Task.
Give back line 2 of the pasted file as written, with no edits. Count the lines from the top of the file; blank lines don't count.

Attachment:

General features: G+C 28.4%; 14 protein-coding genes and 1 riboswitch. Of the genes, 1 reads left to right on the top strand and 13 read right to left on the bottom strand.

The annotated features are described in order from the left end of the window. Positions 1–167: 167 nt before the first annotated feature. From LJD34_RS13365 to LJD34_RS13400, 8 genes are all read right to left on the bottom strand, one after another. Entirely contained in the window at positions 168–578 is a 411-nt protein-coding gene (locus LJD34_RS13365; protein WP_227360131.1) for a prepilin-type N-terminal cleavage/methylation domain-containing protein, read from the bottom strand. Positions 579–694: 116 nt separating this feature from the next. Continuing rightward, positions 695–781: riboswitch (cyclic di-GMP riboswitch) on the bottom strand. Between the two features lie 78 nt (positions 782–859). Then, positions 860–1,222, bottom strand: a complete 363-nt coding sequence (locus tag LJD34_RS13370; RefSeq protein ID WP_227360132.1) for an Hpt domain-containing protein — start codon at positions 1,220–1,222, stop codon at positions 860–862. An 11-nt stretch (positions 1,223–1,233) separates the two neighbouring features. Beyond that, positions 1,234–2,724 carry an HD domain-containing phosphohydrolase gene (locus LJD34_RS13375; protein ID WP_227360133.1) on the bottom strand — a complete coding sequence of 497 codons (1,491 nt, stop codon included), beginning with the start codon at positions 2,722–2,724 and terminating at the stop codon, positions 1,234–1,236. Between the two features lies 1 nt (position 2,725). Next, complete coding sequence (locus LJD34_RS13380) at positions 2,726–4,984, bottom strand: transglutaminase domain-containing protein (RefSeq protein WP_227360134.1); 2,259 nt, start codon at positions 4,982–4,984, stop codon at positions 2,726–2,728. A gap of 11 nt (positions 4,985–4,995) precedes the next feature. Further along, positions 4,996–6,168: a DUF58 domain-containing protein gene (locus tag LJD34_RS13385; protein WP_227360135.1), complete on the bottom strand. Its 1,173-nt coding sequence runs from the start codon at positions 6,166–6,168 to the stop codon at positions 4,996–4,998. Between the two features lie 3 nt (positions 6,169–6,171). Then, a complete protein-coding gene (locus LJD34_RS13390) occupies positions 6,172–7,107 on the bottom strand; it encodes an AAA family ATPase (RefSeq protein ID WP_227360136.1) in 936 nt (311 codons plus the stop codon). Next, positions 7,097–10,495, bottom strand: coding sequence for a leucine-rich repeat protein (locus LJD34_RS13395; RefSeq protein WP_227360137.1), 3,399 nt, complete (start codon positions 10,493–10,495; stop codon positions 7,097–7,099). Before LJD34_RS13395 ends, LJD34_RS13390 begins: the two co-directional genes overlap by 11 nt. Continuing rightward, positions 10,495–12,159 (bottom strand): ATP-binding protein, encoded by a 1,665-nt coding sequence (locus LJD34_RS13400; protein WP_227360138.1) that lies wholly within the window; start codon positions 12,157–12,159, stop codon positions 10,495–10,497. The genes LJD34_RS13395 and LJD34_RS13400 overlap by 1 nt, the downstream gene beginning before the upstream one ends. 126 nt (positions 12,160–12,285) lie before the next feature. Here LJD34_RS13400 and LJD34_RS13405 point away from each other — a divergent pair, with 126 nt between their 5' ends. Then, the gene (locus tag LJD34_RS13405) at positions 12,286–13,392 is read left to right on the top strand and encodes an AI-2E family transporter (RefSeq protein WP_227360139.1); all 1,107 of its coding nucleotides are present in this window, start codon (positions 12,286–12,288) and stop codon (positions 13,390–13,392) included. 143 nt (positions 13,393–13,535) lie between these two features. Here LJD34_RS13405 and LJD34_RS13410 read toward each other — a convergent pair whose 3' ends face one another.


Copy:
The annotated features are described in order from the left end of the window. Positions 1–167: 167 nt before the first annotated feature. From LJD34_RS13365 to LJD34_RS13400, 8 genes are all read right to left on the bottom strand, one after another. Entirely contained in the window at positions 168–578 is a 411-nt protein-coding gene (locus LJD34_RS13365; protein WP_227360131.1) for a prepilin-type N-terminal cleavage/methylation domain-containing protein, read from the bottom strand. Positions 579–694: 116 nt separating this feature from the next. Continuing rightward, positions 695–781: riboswitch (cyclic di-GMP riboswitch) on the bottom strand. Between the two features lie 78 nt (positions 782–859). Then, positions 860–1,222, bottom strand: a complete 363-nt coding sequence (locus tag LJD34_RS13370; RefSeq protein ID WP_227360132.1) for an Hpt domain-containing protein — start codon at positions 1,220–1,222, stop codon at positions 860–862. An 11-nt stretch (positions 1,223–1,233) separates the two neighbouring features. Beyond that, positions 1,234–2,724 carry an HD domain-containing phosphohydrolase gene (locus LJD34_RS13375; protein ID WP_227360133.1) on the bottom strand — a complete coding sequence of 497 codons (1,491 nt, stop codon included), beginning with the start codon at positions 2,722–2,724 and terminating at the stop codon, positions 1,234–1,236. Between the two features lies 1 nt (position 2,725). Next, complete coding sequence (locus LJD34_RS13380) at positions 2,726–4,984, bottom strand: transglutaminase domain-containing protein (RefSeq protein WP_227360134.1); 2,259 nt, start codon at positions 4,982–4,984, stop codon at positions 2,726–2,728. A gap of 11 nt (positions 4,985–4,995) precedes the next feature. Further along, positions 4,996–6,168: a DUF58 domain-containing protein gene (locus tag LJD34_RS13385; protein WP_227360135.1), complete on the bottom strand. Its 1,173-nt coding sequence runs from the start codon at positions 6,166–6,168 to the stop codon at positions 4,996–4,998. Between the two features lie 3 nt (positions 6,169–6,171). Then, a complete protein-coding gene (locus LJD34_RS13390) occupies positions 6,172–7,107 on the bottom strand; it encodes an AAA family ATPase (RefSeq protein ID WP_227360136.1) in 936 nt (311 codons plus the stop codon). Next, positions 7,097–10,495, bottom strand: coding sequence for a leucine-rich repeat protein (locus LJD34_RS13395; RefSeq protein WP_227360137.1), 3,399 nt, complete (start codon positions 10,493–10,495; stop codon positions 7,097–7,099). Before LJD34_RS13395 ends, LJD34_RS13390 begins: the two co-directional genes overlap by 11 nt. Continuing rightward, positions 10,495–12,159 (bottom strand): ATP-binding protein, encoded by a 1,665-nt coding sequence (locus LJD34_RS13400; protein WP_227360138.1) that lies wholly within the window; start codon positions 12,157–12,159, stop codon positions 10,495–10,497. The genes LJD34_RS13395 and LJD34_RS13400 overlap by 1 nt, the downstream gene beginning before the upstream one ends. 126 nt (positions 12,160–12,285) lie before the next feature. Here LJD34_RS13400 and LJD34_RS13405 point away from each other — a divergent pair, with 126 nt between their 5' ends. Then, the gene (locus tag LJD34_RS13405) at positions 12,286–13,392 is read left to right on the top strand and encodes an AI-2E family transporter (RefSeq protein WP_227360139.1); all 1,107 of its coding nucleotides are present in this window, start codon (positions 12,286–12,288) and stop codon (positions 13,390–13,392) included. 143 nt (positions 13,393–13,535) lie between these two features. Here LJD34_RS13405 and LJD34_RS13410 read toward each other — a convergent pair whose 3' ends face one another.